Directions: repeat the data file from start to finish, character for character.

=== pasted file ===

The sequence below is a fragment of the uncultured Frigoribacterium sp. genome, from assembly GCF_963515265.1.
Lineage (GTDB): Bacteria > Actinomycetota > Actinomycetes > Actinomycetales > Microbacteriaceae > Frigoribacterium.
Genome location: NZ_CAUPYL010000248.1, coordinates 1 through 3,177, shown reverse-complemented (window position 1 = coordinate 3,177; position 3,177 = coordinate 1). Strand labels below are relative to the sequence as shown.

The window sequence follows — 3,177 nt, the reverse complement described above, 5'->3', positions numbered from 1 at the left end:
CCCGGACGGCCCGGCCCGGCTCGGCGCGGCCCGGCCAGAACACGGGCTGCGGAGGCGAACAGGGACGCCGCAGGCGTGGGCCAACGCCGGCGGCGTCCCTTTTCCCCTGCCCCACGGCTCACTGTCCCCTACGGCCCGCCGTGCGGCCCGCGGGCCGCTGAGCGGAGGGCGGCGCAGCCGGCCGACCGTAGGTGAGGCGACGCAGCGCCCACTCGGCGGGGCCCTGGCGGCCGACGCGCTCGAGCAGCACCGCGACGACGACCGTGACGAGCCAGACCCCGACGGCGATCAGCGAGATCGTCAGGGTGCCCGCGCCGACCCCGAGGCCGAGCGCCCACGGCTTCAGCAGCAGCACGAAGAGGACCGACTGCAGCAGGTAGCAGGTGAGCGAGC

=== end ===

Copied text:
The sequence below is a fragment of the uncultured Frigoribacterium sp. genome, from assembly GCF_963515265.1.
Lineage (GTDB): Bacteria > Actinomycetota > Actinomycetes > Actinomycetales > Microbacteriaceae > Frigoribacterium.
Genome location: NZ_CAUPYL010000248.1, coordinates 1 through 3,177, shown reverse-complemented (window position 1 = coordinate 3,177; position 3,177 = coordinate 1). Strand labels below are relative to the sequence as shown.

The window sequence follows — 3,177 nt, the reverse complement described above, 5'->3', positions numbered from 1 at the left end:
CCCGGACGGCCCGGCCCGGCTCGGCGCGGCCCGGCCAGAACACGGGCTGCGGAGGCGAACAGGGACGCCGCAGGCGTGGGCCAACGCCGGCGGCGTCCCTTTTCCCCTGCCCCACGGCTCACTGTCCCCTACGGCCCGCCGTGCGGCCCGCGGGCCGCTGAGCGGAGGGCGGCGCAGCCGGCCGACCGTAGGTGAGGCGACGCAGCGCCCACTCGGCGGGGCCCTGGCGGCCGACGCGCTCGAGCAGCACCGCGACGACGACCGTGACGAGCCAGACCCCGACGGCGATCAGCGAGATCGTCAGGGTGCCCGCGCCGACCCCGAGGCCGAGCGCCCACGGCTTCAGCAGCAGCACGAAGAGGACCGACTGCAGCAGGTAGCAGGTGAGCGAGC